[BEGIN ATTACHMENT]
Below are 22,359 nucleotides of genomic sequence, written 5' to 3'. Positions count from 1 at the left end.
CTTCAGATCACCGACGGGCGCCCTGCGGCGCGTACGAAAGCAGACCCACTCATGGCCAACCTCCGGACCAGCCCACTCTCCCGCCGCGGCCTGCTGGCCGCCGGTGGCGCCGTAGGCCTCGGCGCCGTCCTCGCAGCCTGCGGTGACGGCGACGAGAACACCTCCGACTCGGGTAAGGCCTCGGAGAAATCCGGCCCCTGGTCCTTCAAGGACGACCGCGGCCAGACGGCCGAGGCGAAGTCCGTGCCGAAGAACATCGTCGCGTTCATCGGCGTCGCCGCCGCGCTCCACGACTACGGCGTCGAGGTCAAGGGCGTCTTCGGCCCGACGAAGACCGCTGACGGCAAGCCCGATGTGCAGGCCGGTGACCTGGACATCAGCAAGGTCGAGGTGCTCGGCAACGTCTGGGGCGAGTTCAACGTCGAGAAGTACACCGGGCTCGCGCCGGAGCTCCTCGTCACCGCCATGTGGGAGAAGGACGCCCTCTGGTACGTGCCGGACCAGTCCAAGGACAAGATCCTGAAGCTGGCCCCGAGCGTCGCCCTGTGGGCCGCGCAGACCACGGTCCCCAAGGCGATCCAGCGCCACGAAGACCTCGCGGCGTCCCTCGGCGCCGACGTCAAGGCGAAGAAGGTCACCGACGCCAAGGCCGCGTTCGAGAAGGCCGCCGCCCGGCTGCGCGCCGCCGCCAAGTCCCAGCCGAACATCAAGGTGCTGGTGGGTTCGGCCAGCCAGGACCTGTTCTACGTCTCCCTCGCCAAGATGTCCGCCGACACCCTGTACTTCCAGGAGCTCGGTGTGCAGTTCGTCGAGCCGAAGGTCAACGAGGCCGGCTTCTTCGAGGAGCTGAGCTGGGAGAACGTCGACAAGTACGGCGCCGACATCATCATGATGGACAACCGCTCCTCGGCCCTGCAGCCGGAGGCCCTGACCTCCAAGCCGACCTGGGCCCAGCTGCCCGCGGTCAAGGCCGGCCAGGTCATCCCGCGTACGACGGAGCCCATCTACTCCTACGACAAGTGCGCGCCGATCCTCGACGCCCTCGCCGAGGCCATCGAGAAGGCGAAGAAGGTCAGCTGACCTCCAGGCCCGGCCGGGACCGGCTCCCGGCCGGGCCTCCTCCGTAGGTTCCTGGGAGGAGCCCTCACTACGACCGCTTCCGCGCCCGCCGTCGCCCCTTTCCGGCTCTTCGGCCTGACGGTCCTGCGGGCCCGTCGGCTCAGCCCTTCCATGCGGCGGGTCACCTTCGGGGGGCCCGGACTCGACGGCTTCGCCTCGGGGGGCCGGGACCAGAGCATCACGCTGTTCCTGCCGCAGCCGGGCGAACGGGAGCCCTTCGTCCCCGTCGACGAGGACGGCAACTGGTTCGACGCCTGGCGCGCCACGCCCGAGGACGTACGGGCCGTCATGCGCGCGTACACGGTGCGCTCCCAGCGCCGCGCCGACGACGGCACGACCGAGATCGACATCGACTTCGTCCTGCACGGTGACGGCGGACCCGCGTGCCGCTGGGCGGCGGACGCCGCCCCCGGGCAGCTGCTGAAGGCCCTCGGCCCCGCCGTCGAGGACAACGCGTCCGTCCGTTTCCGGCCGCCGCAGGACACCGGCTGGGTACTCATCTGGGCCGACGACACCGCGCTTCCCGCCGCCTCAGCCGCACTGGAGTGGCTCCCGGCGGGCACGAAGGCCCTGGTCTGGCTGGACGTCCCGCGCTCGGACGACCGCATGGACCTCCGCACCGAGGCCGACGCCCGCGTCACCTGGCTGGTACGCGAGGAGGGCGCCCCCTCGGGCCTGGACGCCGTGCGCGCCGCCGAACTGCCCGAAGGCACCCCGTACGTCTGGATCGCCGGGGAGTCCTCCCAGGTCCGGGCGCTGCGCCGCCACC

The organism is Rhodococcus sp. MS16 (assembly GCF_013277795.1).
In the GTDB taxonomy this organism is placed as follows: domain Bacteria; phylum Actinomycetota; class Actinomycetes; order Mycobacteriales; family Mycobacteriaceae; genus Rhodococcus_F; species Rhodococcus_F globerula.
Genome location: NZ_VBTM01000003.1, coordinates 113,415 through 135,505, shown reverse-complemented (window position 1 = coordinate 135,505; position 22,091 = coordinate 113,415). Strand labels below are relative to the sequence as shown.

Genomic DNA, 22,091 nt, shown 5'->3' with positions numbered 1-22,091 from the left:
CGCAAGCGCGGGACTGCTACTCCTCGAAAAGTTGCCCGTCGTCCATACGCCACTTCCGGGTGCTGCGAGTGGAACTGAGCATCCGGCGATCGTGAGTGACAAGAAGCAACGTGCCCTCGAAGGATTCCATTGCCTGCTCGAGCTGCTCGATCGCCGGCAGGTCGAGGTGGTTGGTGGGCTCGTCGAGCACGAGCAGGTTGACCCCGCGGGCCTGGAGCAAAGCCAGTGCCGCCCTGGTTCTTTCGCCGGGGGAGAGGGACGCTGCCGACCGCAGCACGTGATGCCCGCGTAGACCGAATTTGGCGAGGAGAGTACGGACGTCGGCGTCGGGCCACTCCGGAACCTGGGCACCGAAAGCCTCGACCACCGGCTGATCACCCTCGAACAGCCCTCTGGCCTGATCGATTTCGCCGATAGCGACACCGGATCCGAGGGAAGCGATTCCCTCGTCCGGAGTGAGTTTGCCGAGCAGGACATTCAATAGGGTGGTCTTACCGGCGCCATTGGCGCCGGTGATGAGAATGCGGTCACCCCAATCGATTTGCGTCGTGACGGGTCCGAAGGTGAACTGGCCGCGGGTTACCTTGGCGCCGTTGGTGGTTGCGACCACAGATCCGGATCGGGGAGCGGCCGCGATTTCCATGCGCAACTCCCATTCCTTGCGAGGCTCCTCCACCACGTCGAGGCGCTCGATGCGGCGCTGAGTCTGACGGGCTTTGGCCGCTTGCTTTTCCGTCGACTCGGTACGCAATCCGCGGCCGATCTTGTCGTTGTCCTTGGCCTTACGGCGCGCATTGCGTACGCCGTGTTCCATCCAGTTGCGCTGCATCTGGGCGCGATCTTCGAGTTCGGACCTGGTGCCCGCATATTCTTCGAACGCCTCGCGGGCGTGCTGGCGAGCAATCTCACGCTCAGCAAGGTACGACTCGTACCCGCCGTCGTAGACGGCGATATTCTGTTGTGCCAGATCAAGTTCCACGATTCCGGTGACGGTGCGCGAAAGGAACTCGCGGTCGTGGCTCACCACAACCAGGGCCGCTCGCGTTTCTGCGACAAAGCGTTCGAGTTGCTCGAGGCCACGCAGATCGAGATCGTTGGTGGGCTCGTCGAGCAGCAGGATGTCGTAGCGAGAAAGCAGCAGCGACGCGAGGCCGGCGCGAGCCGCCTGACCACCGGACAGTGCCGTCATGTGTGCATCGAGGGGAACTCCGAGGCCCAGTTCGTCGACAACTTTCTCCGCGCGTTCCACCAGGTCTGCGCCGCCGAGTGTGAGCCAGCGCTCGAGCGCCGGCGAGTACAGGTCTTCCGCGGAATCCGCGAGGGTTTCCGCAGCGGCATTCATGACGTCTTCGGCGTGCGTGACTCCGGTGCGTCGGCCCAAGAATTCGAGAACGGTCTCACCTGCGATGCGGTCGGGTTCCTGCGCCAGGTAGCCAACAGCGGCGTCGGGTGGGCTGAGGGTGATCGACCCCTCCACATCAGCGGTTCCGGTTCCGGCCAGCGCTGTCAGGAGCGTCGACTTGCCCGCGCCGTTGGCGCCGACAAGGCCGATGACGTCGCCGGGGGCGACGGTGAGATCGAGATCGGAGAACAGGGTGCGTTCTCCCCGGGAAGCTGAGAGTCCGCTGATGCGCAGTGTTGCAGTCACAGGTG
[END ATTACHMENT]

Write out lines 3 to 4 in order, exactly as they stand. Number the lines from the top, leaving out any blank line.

The organism is Rhodococcus sp. MS16 (assembly GCF_013277795.1).
In the GTDB taxonomy this organism is placed as follows: domain Bacteria; phylum Actinomycetota; class Actinomycetes; order Mycobacteriales; family Mycobacteriaceae; genus Rhodococcus_F; species Rhodococcus_F globerula.